중앙데일리

Rallies grow more diverse on U.S. issue

Jan 14,2003
"Oh God, thank you for the presence of the U.S. Army here," chanted about 30,000 Protestants in a prayer meeting that almost looked like a pro-American rally Saturday afternoon in front of City Hall. "We reject those anti-American bands."

Instead of the anti-American protesters' candlelight, they held green balloons, on which such words as "peace, penitence, and reconciliation" were written.

A couple of hours later, a small number of candlelight protesters gathered around the Kyobo building, 100 meters away from City Hall. They protested the deaths of the girls killed by a U.S. armored vehicle and demanded that the U.S. forces in Korea leave the country. Their numbers, which reached about 100,000 at the peak of the protests, had dwindled to a couple of hundred by Saturday.

Protests about the U.S. military presence in Korea are growing diversified. Often they directly oppose one after another.

Since the deaths of the girls last June, the Pan National Committee, an association of civic groups, has staged protests nationwide and even abroad denouncing the acquittal of the two U.S. soldiers who were in the vehicle that struck the girls. The protests have embraced a wide spectrum of the public; they developed into mass candlelight vigils about the end of November. They were considered as voluntarily organized and peaceful, but they increasingly developed anti-American sentiments.

The candlelight protests recently have diverged into two groups. The Pan National Committee leads rallies with a stronger anti-American cast. Another group, complaining that those rallies stifled diverse voices, organized their own gatherings geared more toward peace and human-rights awareness, not necessarily anti-American.

Leaders of the two groups, however, play down their differences.

"I respect the other group's opinion. The two groups' views agree in principle," says Chae Hee-byeong, a committee leader.

Kim Gi-boh, who came up with the original idea of candlelight protest and is now the organizer of the second group, says, "We are not against the committee. We just wanted to talk more about peace."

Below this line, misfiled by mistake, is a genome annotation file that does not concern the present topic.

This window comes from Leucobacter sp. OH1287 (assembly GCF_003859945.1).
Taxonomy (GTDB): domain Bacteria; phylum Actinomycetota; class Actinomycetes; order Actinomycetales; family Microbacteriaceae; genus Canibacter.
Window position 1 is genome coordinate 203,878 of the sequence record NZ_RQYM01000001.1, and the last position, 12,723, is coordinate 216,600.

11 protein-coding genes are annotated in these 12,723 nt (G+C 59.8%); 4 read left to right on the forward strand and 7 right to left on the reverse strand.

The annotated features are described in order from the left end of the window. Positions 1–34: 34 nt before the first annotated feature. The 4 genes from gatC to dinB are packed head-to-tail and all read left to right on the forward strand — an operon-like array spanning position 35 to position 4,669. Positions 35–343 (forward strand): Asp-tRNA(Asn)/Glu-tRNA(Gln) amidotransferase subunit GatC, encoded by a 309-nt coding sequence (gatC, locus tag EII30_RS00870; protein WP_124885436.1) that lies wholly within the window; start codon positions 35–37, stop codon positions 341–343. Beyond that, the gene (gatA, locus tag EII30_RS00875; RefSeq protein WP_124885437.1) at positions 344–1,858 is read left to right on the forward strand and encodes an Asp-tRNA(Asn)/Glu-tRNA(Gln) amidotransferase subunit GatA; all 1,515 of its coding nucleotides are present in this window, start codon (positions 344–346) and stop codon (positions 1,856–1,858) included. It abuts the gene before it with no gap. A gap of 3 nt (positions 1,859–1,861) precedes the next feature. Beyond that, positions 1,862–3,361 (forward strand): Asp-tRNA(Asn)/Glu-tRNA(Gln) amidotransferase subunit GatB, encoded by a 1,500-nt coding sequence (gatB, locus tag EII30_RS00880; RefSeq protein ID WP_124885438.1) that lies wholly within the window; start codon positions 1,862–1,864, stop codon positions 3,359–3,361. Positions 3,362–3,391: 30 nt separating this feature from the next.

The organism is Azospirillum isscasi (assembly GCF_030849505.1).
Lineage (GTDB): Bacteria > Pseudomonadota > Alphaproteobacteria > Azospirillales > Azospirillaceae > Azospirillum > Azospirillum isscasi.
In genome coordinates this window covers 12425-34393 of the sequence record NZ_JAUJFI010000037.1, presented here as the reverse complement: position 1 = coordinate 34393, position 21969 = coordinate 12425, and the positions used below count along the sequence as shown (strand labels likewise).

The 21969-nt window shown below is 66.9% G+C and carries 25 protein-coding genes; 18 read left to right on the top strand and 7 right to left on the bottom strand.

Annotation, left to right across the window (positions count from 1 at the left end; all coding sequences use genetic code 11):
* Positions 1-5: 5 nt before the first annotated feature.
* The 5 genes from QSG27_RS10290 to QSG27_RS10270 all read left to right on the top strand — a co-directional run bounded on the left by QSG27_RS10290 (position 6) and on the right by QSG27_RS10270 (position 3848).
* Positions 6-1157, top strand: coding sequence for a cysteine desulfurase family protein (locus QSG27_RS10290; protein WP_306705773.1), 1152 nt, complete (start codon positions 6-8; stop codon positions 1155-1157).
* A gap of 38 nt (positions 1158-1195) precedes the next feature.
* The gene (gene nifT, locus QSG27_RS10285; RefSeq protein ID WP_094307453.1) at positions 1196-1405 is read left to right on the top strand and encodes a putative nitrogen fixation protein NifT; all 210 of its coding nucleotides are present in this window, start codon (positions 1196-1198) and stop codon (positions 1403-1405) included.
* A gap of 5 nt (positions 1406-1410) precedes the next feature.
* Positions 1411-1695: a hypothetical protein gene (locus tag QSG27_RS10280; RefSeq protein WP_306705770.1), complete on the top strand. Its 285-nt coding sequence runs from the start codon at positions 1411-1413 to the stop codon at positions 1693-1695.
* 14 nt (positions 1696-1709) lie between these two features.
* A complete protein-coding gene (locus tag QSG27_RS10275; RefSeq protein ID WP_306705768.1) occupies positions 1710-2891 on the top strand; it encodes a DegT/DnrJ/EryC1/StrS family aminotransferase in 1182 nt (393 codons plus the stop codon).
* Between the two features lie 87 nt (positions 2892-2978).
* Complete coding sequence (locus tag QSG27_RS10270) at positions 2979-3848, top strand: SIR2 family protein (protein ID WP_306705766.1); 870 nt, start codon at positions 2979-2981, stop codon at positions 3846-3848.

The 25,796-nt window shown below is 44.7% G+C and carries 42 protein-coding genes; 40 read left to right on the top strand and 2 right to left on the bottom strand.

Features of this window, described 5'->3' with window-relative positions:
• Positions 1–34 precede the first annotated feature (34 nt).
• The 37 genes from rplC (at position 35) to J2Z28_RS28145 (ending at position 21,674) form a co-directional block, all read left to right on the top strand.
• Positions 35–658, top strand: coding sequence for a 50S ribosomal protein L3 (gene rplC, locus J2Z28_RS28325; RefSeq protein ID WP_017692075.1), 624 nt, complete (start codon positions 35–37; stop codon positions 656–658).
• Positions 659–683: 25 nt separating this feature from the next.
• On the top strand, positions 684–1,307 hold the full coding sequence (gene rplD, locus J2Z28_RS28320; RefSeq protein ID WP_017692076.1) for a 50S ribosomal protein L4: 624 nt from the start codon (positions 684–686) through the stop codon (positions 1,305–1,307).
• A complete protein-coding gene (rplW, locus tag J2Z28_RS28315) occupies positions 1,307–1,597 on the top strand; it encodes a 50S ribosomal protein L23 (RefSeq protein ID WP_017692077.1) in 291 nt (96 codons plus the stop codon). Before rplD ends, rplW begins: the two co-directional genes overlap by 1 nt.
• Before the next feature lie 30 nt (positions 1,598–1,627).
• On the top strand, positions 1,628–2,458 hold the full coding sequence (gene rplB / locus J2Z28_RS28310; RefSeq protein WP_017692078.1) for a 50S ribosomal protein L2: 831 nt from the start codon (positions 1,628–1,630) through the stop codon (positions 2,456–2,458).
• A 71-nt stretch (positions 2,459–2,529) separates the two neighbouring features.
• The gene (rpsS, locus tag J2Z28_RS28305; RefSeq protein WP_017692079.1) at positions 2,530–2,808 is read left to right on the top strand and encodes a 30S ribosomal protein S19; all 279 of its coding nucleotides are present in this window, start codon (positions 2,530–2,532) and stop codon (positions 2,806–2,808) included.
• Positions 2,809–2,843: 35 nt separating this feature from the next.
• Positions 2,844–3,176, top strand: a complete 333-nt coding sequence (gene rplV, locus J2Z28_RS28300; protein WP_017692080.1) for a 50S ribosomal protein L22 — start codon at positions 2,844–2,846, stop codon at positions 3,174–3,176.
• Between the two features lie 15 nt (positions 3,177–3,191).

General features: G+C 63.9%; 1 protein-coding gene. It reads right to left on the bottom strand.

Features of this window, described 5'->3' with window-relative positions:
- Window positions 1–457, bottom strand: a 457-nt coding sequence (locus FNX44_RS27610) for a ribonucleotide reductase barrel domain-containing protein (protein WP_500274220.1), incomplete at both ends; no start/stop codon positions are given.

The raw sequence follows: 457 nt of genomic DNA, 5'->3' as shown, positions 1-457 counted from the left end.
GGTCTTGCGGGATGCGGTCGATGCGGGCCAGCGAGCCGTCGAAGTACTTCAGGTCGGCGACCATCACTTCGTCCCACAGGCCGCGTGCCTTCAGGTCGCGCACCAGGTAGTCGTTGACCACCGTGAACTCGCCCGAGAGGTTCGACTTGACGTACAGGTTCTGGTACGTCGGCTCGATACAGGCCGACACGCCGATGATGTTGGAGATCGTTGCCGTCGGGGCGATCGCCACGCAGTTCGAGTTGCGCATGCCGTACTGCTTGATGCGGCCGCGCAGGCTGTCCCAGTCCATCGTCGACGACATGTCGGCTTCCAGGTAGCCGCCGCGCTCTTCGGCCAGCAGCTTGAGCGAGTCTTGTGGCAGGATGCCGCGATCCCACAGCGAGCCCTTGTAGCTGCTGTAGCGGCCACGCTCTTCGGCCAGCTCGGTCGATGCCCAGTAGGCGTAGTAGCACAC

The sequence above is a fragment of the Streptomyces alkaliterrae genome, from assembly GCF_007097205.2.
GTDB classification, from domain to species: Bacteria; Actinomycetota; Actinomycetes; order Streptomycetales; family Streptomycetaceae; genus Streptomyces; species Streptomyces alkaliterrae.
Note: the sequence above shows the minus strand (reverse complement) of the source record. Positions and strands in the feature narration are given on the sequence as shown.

Internet bulletin boards are flooded with messages discussing the direction the protests should take next. In a survey by the Pan National Committee of 4,000 Internet users last week, there was sharp division between those who said the committee-led protests are desirable and those who said they were not. But more than 80 percent of those surveyed said the protests may go anti-American if their demands are not met.

Other Internet bulletin boards contain messages that the protests should move away from anti-Americanism and toward an expression of anti-war feeling and pro-human rights sentiment. Some protesters criticized their own protests, saying that some politicians were exploiting anti-American feelings for political purposes.

More overtly pro-American protests are being staged. Several hundred people in Pyeongtaek, Gyeonggi province, held a protest Wednesday that denounced North Korea's nuclear program and opposed U.S. withdrawal from Korea.

"We wanted to publicize the fact that the USFK has played vital roles in the national security of South Korea," said Min Se-gi, the leader of the association. The protesters waved both the Stars and Stripes and the Korean national flag, shouting "Thank you, USFK." Some of those attending vehemently denounced the anti-American candlelight protesters, saying they were "the Red Guards of Kim Jong-il," the North Korean leader. They said the deaths of the girls were accidental and that the USFK had given monetary compensation.

The 30,000 Christians at City Hall last Saturday raised the same themes. Several clergymen took the platform and said prayers that included such messages as "We wish for the North, which ignores God, to collapse," and, "We are grateful for God and the USFK for protecting South Korea."

Whether anti- or pro-American, the protests will continue for a while. The Yoido Full Gospel Church, which organized Saturday's rally, promised another next Sunday and is organizing other demonstrations nationwide. The Pan National Committee will hold an anti-American protest Jan. 25.


by Min Seong-jae


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